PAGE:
natalie ibu, december 2014
“I have a confession to make; as a black Scottish woman – the only black face on my street, in my school, at work – I’ve never felt ‘black enough’ and, for a decade, have been haunted by a sense of inadequacy and engaged in an internal debate about what it means to be black, what it means to be of African heritage. What is expected of me and how am I measuring up?
My mother is half Scottish and half Cameroonian; she grew up in Africa but doesn’t speak the language, didn’t cook the food but spent Saturdays humming along to makossa tapes taken across borders whilst she cooked mince and tatties. My father – absent – is from Nigeria. In another life, I would have grown up there. Instead, I’m a black woman with a Scottish accent, middle class by education and profession, working class by birth. Met always with surprise, I spent a lot of time feeling like an intruder in all the cultural and social circles I had access to – not feeling African enough to share the jokes but – no matter the light – was I ever white. Until recently; I am black because my skin is. I am of African heritage because, whilst I might not speak the language and might feel like a foreigner in an African food shop, my features echo the landscape of my parent’s birthplaces. And I’m not alone. It is believed in less than 20 years, 50% of all young people in London will be of dual heritage. I’m interested in them, in you, in people like me; the dual, the in-between, the second/third generation African who wants to learn about their heritage but also wants to be recognized, visible, seen.
Sometimes they’re a black woman with a Scottish accent, middle class by education and profession, working class by birth. Sometimes they’re in touch with the origin of their name but have never tasted the fried fruity goodness of a plantain. Sometimes they take okra soup as packed lunch to their City job but have never set foot on African soil. Sometimes they’re bilingual but know nothing about their heritage. Sometimes they know it all but from papers rather than parents. Sometimes they’d define themselves by their politics, their gender, their sexuality, their age, their job, where they live, where they don’t live, anything before they’d think about the colour of their skin or where their ancestors were from. Our audience and our potential audience are a wonderfully complicated mix; they are united by some relationship to Africa but also divided by the specific nuances of that very relationship.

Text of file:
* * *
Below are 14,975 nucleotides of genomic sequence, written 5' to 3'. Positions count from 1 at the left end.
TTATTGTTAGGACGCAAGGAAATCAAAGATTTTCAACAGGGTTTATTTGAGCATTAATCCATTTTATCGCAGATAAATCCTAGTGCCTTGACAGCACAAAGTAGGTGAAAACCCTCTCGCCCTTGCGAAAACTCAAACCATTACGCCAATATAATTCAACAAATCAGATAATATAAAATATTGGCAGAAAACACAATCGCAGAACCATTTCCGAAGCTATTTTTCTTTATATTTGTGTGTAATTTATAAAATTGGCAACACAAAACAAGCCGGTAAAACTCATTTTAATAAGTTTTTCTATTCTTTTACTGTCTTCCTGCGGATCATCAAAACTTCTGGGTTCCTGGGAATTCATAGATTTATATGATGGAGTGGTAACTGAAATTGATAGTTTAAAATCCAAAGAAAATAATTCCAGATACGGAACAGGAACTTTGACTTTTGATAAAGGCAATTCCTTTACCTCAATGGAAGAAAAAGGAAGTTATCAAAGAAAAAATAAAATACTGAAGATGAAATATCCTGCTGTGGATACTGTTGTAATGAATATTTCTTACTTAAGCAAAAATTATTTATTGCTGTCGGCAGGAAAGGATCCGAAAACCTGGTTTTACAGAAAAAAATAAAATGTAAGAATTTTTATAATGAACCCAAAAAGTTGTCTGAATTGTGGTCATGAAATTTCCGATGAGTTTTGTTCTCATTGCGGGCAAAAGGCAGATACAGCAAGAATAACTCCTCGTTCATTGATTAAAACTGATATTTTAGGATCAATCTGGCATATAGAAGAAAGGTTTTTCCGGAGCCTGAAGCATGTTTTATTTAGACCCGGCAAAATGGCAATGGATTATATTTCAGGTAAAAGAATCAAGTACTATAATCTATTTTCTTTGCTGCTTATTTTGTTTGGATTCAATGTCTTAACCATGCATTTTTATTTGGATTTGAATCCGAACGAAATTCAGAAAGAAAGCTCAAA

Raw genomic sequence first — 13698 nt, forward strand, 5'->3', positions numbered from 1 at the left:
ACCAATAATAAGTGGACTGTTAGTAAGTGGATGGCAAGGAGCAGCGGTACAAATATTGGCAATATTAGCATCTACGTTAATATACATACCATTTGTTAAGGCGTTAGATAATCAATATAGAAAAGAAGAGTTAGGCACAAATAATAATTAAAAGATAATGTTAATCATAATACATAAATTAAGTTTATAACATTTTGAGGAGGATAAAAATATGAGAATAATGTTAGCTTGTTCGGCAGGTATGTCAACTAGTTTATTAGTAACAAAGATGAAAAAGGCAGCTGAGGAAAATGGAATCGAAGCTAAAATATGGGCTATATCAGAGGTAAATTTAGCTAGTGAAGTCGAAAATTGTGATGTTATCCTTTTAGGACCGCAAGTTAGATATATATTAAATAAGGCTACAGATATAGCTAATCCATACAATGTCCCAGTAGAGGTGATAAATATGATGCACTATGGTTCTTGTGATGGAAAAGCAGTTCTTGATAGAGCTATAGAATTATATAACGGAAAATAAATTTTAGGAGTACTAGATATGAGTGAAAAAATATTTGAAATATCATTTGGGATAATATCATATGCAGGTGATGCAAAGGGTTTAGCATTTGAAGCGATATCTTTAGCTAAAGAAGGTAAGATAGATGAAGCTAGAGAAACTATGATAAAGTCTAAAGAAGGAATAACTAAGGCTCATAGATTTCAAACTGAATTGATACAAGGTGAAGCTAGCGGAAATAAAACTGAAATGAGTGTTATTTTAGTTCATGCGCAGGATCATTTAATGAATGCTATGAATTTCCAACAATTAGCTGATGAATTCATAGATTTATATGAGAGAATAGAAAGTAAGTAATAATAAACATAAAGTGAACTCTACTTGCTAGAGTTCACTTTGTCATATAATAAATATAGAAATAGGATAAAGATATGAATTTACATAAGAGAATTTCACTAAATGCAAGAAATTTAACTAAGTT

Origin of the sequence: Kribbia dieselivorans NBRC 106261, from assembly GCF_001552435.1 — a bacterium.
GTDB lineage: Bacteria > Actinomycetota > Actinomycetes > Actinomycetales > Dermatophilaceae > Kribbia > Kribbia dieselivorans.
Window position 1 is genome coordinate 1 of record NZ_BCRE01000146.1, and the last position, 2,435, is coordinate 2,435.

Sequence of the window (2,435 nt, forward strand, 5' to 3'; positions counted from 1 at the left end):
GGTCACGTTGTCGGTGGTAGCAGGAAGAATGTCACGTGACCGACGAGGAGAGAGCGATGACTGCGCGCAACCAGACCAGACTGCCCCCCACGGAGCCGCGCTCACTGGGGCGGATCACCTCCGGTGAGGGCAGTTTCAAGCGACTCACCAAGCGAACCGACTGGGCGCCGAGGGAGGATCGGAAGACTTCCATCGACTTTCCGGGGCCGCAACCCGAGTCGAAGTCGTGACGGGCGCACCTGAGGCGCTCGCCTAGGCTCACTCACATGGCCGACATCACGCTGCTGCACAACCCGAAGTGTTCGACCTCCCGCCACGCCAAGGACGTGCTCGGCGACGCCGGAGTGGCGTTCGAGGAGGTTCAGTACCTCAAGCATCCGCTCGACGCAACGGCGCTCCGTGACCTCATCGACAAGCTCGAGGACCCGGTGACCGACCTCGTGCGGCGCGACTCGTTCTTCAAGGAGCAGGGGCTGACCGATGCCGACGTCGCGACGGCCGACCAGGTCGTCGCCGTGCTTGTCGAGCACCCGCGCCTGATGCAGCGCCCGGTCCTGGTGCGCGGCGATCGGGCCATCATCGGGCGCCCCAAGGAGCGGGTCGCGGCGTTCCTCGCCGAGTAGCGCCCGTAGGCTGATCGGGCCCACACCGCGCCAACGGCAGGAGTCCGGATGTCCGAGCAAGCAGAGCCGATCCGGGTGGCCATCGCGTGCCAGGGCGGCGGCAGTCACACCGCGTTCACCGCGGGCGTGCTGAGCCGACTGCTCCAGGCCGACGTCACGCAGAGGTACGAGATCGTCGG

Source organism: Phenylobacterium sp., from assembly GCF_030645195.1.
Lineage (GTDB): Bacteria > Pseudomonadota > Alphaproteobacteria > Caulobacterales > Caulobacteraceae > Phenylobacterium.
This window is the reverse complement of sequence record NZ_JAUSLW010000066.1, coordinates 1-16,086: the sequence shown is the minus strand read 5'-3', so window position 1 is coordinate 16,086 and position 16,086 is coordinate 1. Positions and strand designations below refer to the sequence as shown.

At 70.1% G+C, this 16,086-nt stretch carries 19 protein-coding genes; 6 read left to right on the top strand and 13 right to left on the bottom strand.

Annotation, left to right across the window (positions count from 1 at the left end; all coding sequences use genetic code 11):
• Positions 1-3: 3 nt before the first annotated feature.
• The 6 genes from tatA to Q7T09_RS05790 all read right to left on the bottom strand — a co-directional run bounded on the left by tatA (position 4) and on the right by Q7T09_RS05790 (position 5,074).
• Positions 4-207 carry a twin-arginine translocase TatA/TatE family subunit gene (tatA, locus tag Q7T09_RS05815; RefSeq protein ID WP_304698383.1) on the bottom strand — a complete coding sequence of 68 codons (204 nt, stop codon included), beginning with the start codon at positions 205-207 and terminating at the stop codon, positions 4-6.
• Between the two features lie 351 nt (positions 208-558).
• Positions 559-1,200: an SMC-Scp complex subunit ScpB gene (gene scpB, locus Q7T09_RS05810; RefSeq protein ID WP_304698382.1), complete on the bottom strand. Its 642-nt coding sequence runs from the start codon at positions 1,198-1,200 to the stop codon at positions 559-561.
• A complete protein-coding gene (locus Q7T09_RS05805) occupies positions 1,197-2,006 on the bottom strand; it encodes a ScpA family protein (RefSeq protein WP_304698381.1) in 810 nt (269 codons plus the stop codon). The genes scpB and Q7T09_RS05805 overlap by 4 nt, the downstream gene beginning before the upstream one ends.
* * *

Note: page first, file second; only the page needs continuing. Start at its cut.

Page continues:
Theatre is powerful; for me, theatre is about a dialogue with ourselves, with each other, with the world. It gives us a language for the things in us that we thought there were no words for. But we mustn’t underestimate how transformative it is to simply see someone who looks like you on stage, to feel acknowledged, for your experience to be manifested, your dexterity as well as your confusion articulated. My vision for tiata fahodzi will see it continue to produce world class theatre that conveys, celebrates and challenges the cultural experiences of Africans by exploring – crucially – what we mean by African and what it means to be of African heritage in 2015 and beyond. Because it’s different for every single one of us. And we see every single one of you.”
natalie ibu is the artistic director of tiata fahodzi. Previously she was the Creative Producer for In Good Company, launching the regional artist development programme in the East Midlands for Derby Theatre, Embrace Arts Leicester and Create Mansfield. As a freelancer she has produced for Openworks Theatre and Maison Foo, worked as a Literary Consultant for Fifth Word and a dramaturg for SpiltMilk Dance. In 2014, she was the Programme Manager at the Roundhouse. In 2012/13, she was the Creative Producer for Only Connect, producing a season of cross art-form work. In 2010/11, she was the inaugural Associate Director (Warehouse) for HighTide Festival Productions – responsible for the artist development and a physical research and development studio. In July 2009, she completed a year’s residency at the Royal Court as their Trainee Director. Since graduating with a First Class Honours degree in 2004, she have completed short-term residencies with New York Theatre Workshop, the National Theatre Studio, Royal Shakespeare Company, Citizens’ Theatre and Contact. She have been awarded bursaries from Regional Theatre Young Directors Scheme, the Federation of Scottish Theatre, Scottish Arts Council and Arts Council East Midlands. Awards include Dewar Arts Award for Exceptional Artists Under 30, Time Warner Ignite 2, IdeasTap Innovator’s Award and the Lilian Baylis Award for Theatrical Excellence. Directing credits include readings and productions at the Riverside Studios, Young Vic, Lyric, Southwark Playhouse, Southbank Centre, tiata fahodzi, Jersey Arts Trust, The Old Vic Tunnels, Theatre503, The Gate, Latitude, HighTide, BAC, Oran Mor, Traverse, Royal Court, ATC at the Young Vic, OVNV at The Old Vic, Waterloo East and The Vineyard Theatre in New York, Royal Lyceum Theatre, Citizens’, The Arches, Contact and Nottingham Playhouse.